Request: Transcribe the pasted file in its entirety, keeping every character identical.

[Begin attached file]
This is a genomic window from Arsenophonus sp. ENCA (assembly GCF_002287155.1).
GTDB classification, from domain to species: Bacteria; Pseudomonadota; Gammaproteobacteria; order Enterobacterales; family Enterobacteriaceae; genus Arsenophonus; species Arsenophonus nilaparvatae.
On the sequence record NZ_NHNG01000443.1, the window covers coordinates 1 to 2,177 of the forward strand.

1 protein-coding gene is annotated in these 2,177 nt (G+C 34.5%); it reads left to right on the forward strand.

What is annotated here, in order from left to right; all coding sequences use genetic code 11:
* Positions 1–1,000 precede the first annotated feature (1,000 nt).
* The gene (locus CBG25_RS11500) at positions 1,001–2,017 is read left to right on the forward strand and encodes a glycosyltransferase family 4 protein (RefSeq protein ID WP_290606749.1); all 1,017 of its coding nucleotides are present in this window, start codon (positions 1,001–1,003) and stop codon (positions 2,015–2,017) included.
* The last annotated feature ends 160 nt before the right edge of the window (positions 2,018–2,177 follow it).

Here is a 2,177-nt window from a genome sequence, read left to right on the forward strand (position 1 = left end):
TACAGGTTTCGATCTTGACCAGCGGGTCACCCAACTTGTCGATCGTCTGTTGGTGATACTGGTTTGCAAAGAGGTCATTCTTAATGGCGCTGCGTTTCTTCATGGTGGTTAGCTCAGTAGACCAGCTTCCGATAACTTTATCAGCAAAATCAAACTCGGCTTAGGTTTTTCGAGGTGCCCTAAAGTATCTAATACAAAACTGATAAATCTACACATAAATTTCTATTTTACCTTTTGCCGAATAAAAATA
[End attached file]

This is a genomic window from Arsenophonus sp. ENCA (assembly GCF_002287155.1).
GTDB classification, from domain to species: Bacteria; Pseudomonadota; Gammaproteobacteria; order Enterobacterales; family Enterobacteriaceae; genus Arsenophonus; species Arsenophonus nilaparvatae.
On the sequence record NZ_NHNG01000443.1, the window covers coordinates 1 to 2,177 of the forward strand.

1 protein-coding gene is annotated in these 2,177 nt (G+C 34.5%); it reads left to right on the forward strand.

What is annotated here, in order from left to right; all coding sequences use genetic code 11:
* Positions 1–1,000 precede the first annotated feature (1,000 nt).
* The gene (locus CBG25_RS11500) at positions 1,001–2,017 is read left to right on the forward strand and encodes a glycosyltransferase family 4 protein (RefSeq protein ID WP_290606749.1); all 1,017 of its coding nucleotides are present in this window, start codon (positions 1,001–1,003) and stop codon (positions 2,015–2,017) included.
* The last annotated feature ends 160 nt before the right edge of the window (positions 2,018–2,177 follow it).

Here is a 2,177-nt window from a genome sequence, read left to right on the forward strand (position 1 = left end):
TACAGGTTTCGATCTTGACCAGCGGGTCACCCAACTTGTCGATCGTCTGTTGGTGATACTGGTTTGCAAAGAGGTCATTCTTAATGGCGCTGCGTTTCTTCATGGTGGTTAGCTCAGTAGACCAGCTTCCGATAACTTTATCAGCAAAATCAAACTCGGCTTAGGTTTTTCGAGGTGCCCTAAAGTATCTAATACAAAACTGATAAATCTACACATAAATTTCTATTTTACCTTTTGCCGAATAAAAATA